Six Ways to Measure Employee User Experience with ERM

As noted here recently, the enterprise request management (ERM) approach to employee provisioning not only provides value to the organization (such lower service delivery costs and faster first-time fulfillment) but also improves the user experience for submitting requests or reporting incidents.

how to measure user satisfaction with ERMWith an ERM strategy, employees have one intuitive web portal for requesting any service, resource or product needed to do their jobs, as well as check on the status of pending requests any time. It’s like having Amazon.com inside the enterprise: easy online ordering plus efficient back-end process automation.

Of course, many factors impact employee happiness: compensation, the work environment, company culture, schedule flexibility, leadership and management quality, meaningful work, etc.. But not every “benefit” has to come with a cost—implementing ERM can increase employee satisfaction and productivity while saving money.

ERM can therefore play an indirect but important role in retaining talented employees and even in recruiting.

But how does one measure the impact of ERM on employee happiness? Here are six ways to collect meaningful quantitative and qualitative feedback:

Direct User Feedback

This is perhaps the easiest type of information to collect, and though anecdotal, it’s nonetheless useful. This may be solicited or unsolicited, gathering informal “what do you think?” type feedback, using any variety of methods including in-person, email, or through an internal social networking tool like Yammer or Chatter.

Guided User Feedback

Use an enterprise-grade feedback management tool to gather actionable, context-specific feedback (both quantitative and qualitative) from users, based on automated rules.

For example, an employee who requested and received an iPad through the ERM portal could be sent a short survey with specific questions regarding ease of use of the interface as well as quality and timeliness of the request-through-fulfillment process.

Self-Service Adoption (Call Deflection)

Possibly the most direct measure of employee satisfaction with an ERM portal is usage; to what extent are employees submitting requests and incident reports via the portal rather than picking up the phone?

This is not only a highly valid indicator of satisfaction, but also a key measure of the value of ERM. According to research from HDI, “an average customer support request to a live help desk costs slightly more than$24 per call. By contrast, a self-service call costs about $1.”

At a cost savings of $23 per deflected call, an ERM implementation can provide positive ROI—in addition to happier employees—fairly quickly.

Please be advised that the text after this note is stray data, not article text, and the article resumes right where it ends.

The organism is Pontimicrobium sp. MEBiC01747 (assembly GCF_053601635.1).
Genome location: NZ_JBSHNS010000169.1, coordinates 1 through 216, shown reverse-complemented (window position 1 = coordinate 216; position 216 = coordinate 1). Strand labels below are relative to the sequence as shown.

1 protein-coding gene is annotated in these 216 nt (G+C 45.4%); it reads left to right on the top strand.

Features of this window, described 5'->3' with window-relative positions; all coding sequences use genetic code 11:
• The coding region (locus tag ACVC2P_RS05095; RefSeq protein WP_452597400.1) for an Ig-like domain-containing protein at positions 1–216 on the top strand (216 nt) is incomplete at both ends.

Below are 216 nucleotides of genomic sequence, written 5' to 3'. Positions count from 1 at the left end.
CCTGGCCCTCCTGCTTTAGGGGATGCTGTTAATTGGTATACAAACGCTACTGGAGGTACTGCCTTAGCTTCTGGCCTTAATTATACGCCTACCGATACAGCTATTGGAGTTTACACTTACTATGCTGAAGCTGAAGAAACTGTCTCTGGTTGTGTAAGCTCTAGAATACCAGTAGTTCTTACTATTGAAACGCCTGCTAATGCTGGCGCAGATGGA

User Requests for Additional Services

Another key qualitative measure of employee happiness with the ERM portal is the number and frequency of requests from users to have new or additional services and other items added to the portal.

This indicates workers enjoy using the portal for requests and want to be able to do more with it (particularly when adding a service to the portal means employees no longer need to use a separate, cumbersome process for that type of request).

Management / Process Owner Requests for Additional Services

This is similar to the metric above except from the supply side; in this case, it’s those who provide services asking to have their offerings added to the portal.

For example, managers in the facilities / maintenance department OR HR function may enjoy the ease of submitting IT-related requests through the portal that they ask how to add services provided by their groups to the ERM portal.

Task and Process Completion Time

The workflow automation software that manages back-end fulfillment tasks (such as approvals and scheduling) automatically captures elapsed completion time for each task in the fulfillment workflow.

This capability provides quantitative process performance metrics: speed of request submissions, speed of approvals, speed of fulfillment etc.—and how these tasks are being accelerated (hopefully!) over time.  These provide an indirect measure of user satisfaction as faster fulfillment presumably makes employees happier.

Improving the user experience with employee provisioning offers strategic business benefits as well; as Forrester Research has reported, happier employees make happier customers, and in turn lead to enhanced business performance in terms of profitability and customer loyalty.

Download the white paper Enterprise Request Management: An Overview to learn more.


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